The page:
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ADHD Drug Does Stunt Growth

After 3 Years on Ritalin, Kids Are Shorter, Lighter Than Peers


Swanson says that children who had been taking ADHD drugs before the study began were smaller than kids who had not yet started treatment. Those who first began treatment at the start of the study were normal in size, but grew more slowly than normal kids as the study went on.

After three years, the growth suppression seemed to reach its maximum effect. That's also when the effect of the ADHD drug used in the study -- immediate-release Ritalin three times a day, every day of the year -- seemed to wear off.

"We compared the effect of medication relative to just pure behavioral treatment," Swanson says. "That effect was substantial at 14 months and reduced a bit at 24 months. But at 36 months the relative advantage of ADHD drugs over behavioral treatment is gone."

Swanson and colleagues note that the study did not test the sustained-release stimulant medications that are now the standard treatment for ADHD.

Omar Khwaja, MD, PhD, a neurologist at Children's Hospital in Boston, last year analyzed studies of different ADHD drugs and found strong evidence that ADHD drugs do, indeed, stunt children's growth. In fact, Khwaja and colleagues calculated a growth effect that almost exactly matches the effect seen in the Swanson study.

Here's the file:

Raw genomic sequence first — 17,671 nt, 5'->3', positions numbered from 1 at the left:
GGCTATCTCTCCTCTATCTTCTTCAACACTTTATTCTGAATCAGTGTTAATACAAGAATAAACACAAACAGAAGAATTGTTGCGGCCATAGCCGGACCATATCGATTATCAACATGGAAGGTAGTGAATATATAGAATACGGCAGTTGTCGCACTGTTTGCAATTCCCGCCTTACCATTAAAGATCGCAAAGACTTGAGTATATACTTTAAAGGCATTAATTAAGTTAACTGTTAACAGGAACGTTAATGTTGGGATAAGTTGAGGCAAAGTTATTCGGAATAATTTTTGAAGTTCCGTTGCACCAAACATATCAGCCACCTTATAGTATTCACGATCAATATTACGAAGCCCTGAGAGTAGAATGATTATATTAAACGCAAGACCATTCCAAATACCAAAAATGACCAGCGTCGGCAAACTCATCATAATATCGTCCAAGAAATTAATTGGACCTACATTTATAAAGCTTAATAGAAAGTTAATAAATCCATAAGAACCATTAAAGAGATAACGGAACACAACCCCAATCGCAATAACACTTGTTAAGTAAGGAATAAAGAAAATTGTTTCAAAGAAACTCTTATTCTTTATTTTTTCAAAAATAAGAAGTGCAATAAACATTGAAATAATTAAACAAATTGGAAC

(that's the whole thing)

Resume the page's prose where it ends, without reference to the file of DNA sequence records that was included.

But Khwaja agrees with Swanson that nobody yet knows what the long-term results of this side effect will be.

"Whether there will be rebound growth at end of puberty, the jury is still out," Khwaja tells WebMD.

"Parents have to be aware that stimulants are an enormous benefit to a lot of children with ADHD, but there is reason to be cautious with all medicines that affect the brain," he says. "Growth monitoring should be standard practice for kids taking these medications."

Swanson and colleagues report their findings in the August issue of the Journal of the American Academy of Child and Adolescent Psychiatry.

Other findings from this large study show that both ADHD drugs and behavioral therapy work in children.

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